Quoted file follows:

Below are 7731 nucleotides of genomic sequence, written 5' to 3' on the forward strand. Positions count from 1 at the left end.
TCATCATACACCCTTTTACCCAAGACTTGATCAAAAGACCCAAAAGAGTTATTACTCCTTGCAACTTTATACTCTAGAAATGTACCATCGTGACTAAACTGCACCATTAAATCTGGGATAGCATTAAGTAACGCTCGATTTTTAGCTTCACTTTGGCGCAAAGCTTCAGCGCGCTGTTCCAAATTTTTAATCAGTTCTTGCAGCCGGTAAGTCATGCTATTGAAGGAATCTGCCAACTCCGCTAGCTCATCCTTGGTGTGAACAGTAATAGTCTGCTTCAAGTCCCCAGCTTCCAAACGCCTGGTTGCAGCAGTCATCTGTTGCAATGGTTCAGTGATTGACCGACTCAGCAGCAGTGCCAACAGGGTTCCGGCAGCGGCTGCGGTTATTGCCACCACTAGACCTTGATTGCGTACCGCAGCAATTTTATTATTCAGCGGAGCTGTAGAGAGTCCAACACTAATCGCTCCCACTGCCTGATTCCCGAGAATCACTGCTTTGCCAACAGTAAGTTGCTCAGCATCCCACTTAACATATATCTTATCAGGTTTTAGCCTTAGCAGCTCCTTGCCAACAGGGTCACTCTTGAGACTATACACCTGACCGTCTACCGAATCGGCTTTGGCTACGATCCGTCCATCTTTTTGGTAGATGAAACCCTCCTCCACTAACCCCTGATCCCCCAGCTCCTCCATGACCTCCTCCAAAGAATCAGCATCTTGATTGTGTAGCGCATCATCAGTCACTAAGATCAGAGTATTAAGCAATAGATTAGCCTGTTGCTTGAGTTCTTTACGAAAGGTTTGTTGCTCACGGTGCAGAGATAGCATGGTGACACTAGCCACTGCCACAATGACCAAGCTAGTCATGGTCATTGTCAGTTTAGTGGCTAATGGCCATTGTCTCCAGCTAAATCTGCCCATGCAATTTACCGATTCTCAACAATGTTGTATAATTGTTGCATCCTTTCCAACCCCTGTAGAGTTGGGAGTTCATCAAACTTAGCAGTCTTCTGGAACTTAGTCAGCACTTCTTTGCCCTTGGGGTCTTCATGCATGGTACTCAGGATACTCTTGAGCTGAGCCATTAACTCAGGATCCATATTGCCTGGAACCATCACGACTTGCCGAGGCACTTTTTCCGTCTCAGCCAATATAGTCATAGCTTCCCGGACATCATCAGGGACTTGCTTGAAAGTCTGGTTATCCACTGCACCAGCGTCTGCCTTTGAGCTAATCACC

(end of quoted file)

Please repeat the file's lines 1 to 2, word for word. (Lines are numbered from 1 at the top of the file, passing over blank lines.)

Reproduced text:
Below are 7731 nucleotides of genomic sequence, written 5' to 3' on the forward strand. Positions count from 1 at the left end.
TCATCATACACCCTTTTACCCAAGACTTGATCAAAAGACCCAAAAGAGTTATTACTCCTTGCAACTTTATACTCTAGAAATGTACCATCGTGACTAAACTGCACCATTAAATCTGGGATAGCATTAAGTAACGCTCGATTTTTAGCTTCACTTTGGCGCAAAGCTTCAGCGCGCTGTTCCAAATTTTTAATCAGTTCTTGCAGCCGGTAAGTCATGCTATTGAAGGAATCTGCCAACTCCGCTAGCTCATCCTTGGTGTGAACAGTAATAGTCTGCTTCAAGTCCCCAGCTTCCAAACGCCTGGTTGCAGCAGTCATCTGTTGCAATGGTTCAGTGATTGACCGACTCAGCAGCAGTGCCAACAGGGTTCCGGCAGCGGCTGCGGTTATTGCCACCACTAGACCTTGATTGCGTACCGCAGCAATTTTATTATTCAGCGGAGCTGTAGAGAGTCCAACACTAATCGCTCCCACTGCCTGATTCCCGAGAATCACTGCTTTGCCAACAGTAAGTTGCTCAGCATCCCACTTAACATATATCTTATCAGGTTTTAGCCTTAGCAGCTCCTTGCCAACAGGGTCACTCTTGAGACTATACACCTGACCGTCTACCGAATCGGCTTTGGCTACGATCCGTCCATCTTTTTGGTAGATGAAACCCTCCTCCACTAACCCCTGATCCCCCAGCTCCTCCATGACCTCCTCCAAAGAATCAGCATCTTGATTGTGTAGCGCATCATCAGTCACTAAGATCAGAGTATTAAGCAATAGATTAGCCTGTTGCTTGAGTTCTTTACGAAAGGTTTGTTGCTCACGGTGCAGAGATAGCATGGTGACACTAGCCACTGCCACAATGACCAAGCTAGTCATGGTCATTGTCAGTTTAGTGGCTAATGGCCATTGTCTCCAGCTAAATCTGCCCATGCAATTTACCGATTCTCAACAATGTTGTATAATTGTTGCATCCTTTCCAACCCCTGTAGAGTTGGGAGTTCATCAAACTTAGCAGTCTTCTGGAACTTAGTCAGCACTTCTTTGCCCTTGGGGTCTTCATGCATGGTACTCAGGATACTCTTGAGCTGAGCCATTAACTCAGGATCCATATTGCCTGGAACCATCACGACTTGCCGAGGCACTTTTTCCGTCTCAGCCAATATAGTCATAGCTTCCCGGACATCATCAGGGACTTGCTTGAAAGTCTGGTTATCCACTGCACCAGCGTCTGCCTTTGAGCTAATCACC